A few weeks ago, an Adelaide Community Bicycle Workshop volunteer, ran a session on chains and gears. Participants learned to use chain breaker tools. The workshop has 2 or 3 ; they were all in use; Don lent his personal multi-tool - to one of the visitors.
After the workshop, Don realised, the person he’d lent it to, had not returned it.
Don waited for a call or email - nothing
Don mentioned it on the ‘mutli tools’ thread – still not returned.
Don has been without it for over a fortnight now
That's not something that should happen, to people who volunteer at the Workshop... .
So it’s time to say a few things, about people who borrow tools, and don’t return them when they should. It raises issues for the Community Bicycle Workshop. We lend out tools. Also for the cycling community. From what I hear, it's common to be asked to lend tools - then for them not to be returned. Or for the owner, to have to go to a lot of trouble, to get them back. That's not acceptable behaviour in my book. It makes things harder for everyone.
Most people are honest. They intend to return things, but have genuine difficulties –so it’s perhaps a bit unfair to use the term “theft” at this stage.
However, for the person who lends but doesnt get back -" theft" is what it can feel like.
The principle: – if you borrow something – the responsibility is yours, to seek out the owner, and return it to him/her promptly.
Let’s say you borrow one of the Adelaide City Free Bikes. It is your responsibility to return it; It isn’t up to the City, to have to find you and ask for it back.
It is your responsibility to take it back to where you got it from. It isn’t up to the City, to pick the bike up from you, wherever you happen to be.
You would not expect to take one of the City Free Bikes home, and keep it for 2-3 weeks...
With Adelaide City Free Bikes - You would not expect to keep the bike indefinitely. Or keep it until someone asks for it back. Or keep it until you happen to feel like returning it, whenever that happens to be. Same principle with tools, and the time works out like this. You borrow the tool when you actually need it; start that job immediately; and return it as soon as you have completed your work. Unless otherwise agreed.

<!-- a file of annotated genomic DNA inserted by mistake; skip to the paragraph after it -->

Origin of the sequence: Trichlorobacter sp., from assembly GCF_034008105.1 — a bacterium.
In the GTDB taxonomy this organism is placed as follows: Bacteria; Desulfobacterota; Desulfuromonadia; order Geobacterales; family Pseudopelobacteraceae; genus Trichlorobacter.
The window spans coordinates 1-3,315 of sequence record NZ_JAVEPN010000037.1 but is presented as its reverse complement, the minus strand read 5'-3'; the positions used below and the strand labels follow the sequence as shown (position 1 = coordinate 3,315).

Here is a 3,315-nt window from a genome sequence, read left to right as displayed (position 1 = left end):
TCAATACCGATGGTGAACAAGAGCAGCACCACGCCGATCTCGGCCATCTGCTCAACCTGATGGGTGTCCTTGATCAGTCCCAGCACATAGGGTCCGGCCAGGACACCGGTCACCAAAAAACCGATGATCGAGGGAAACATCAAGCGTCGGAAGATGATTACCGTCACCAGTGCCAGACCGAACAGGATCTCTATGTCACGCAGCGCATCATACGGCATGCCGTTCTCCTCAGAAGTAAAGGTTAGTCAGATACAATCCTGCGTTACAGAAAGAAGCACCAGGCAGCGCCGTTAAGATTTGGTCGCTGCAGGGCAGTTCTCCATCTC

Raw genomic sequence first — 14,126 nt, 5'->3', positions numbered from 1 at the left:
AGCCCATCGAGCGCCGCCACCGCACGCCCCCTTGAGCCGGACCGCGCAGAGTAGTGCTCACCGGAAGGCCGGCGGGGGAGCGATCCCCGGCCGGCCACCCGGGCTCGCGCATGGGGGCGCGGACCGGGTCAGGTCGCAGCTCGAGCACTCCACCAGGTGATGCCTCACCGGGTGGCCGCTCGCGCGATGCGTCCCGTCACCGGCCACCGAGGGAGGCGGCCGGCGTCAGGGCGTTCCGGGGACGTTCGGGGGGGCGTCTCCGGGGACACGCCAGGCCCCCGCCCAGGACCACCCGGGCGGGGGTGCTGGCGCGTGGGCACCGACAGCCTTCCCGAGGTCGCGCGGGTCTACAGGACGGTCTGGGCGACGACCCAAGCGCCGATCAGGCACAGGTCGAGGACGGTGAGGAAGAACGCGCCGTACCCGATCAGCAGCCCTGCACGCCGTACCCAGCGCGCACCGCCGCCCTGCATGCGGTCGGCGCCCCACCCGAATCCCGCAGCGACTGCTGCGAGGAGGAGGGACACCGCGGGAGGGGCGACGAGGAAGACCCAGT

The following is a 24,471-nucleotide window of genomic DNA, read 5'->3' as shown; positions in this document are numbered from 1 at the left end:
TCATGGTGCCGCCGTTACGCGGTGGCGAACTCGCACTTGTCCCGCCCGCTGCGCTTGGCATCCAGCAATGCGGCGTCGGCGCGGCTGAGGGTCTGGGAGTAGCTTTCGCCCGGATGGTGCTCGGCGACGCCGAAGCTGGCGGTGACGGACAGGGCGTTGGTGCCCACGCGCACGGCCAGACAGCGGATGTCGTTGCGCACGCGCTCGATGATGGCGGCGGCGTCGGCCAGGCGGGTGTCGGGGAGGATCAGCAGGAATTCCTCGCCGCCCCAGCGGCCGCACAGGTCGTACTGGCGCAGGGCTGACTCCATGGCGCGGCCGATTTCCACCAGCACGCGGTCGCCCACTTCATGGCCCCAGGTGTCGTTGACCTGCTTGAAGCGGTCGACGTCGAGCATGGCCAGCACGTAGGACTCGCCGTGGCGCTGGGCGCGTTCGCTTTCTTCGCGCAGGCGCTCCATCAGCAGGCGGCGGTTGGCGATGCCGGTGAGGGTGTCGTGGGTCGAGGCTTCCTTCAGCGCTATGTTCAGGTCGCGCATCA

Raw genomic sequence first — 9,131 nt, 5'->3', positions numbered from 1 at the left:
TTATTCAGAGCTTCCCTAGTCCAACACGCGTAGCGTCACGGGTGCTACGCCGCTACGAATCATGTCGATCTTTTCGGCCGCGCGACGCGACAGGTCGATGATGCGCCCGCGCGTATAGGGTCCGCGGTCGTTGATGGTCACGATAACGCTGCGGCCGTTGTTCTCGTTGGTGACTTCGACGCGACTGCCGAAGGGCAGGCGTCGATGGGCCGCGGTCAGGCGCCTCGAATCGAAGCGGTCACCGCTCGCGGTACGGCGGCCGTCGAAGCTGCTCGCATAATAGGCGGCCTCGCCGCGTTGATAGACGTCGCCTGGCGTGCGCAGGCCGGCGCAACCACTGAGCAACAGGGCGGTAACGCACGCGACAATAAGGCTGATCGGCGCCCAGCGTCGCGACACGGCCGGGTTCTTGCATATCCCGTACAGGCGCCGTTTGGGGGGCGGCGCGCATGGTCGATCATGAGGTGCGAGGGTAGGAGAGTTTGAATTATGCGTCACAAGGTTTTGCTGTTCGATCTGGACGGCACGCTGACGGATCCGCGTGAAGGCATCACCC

Re Community Bike Workshop . The Workshop keeps a big stock of tools. A cyclist can turn up, and, with little fuss, be lent tools to do the job. We lend based on trusting people - we trust they will respect the system and people; we trust they will do right thing. So far, nearly everyone does.
I dont want to see the workshop, having to get contact details and signatures from all visitors. Or having to charge deposits. Or having to check tools in and out, all the time. But if there is a risk of tools not being returned, or other property going missing, we may have to.
To finish, back to the multi-tool, that went missing. If you are the person who borrowed it: just make sure Don gets it back, please? Let Don or me know you have it. Drop it by the Workshop this Saturday. Postit to me at 13 Mines Road Campbelltown 5074, in one of Australia Post’s plastic pre-paid envelopes. A small donation to Workshop funds -a blue one with Banjo Patterson and “$10” on it - may help make amends ....
Make a movie
Chuck Norris wouldn't need a Multi Tool, The chain would just separate.
Chuck doesnt need a chain in his bike
Chuck would drive a V12 Ute with rooster tails coming of all four wheels.
While hanging out the window with some sort of automatic weapon.
This is possibly not an image that fits well with cycling.
Sad :( Don what type or model of multitool was it ? Can you post a picture please?
Disappointing that a cyclist would do this to another cyclist.
Good points Mike
Best strategy is early publicity of the problem and calling the person to account. Publicity ensures this type of abuse comes under peer pressure from cyclists and early contact with the person involved raises the isssue whlst it is fresh in their awareness.
Hopefully the individual has overlooked their borrowing & doesnt appreciate the inconvenience to Don.
I have never been to the workshop - do I understand it that people are lent tools to take away (back home) and then return said tool back to the workshop?
As one of the workshop participants on the evening in question, I'd like to say, it wasnt me - I was the one they all joked about who was wearing pink and therefore didnt want to get dirty - truth was I've broken many a chain in the past year to not need to play again with one.
The CB in question was as Don discribed: 'one of those cheap multi-tool brands that have a chain breaker and really you cant expect them to work too well ....... oh wait it did a pretty good job'
Hope it's returned wrapped in a 'Banjo'
Simple solution, you hand over a credit card/drivers license/car keys when you borrow a tool at the workshop and you don't get it back until you return the tool. It would stop this sort of thing happening straight away, whether it's down to forgetfulness or other reasons.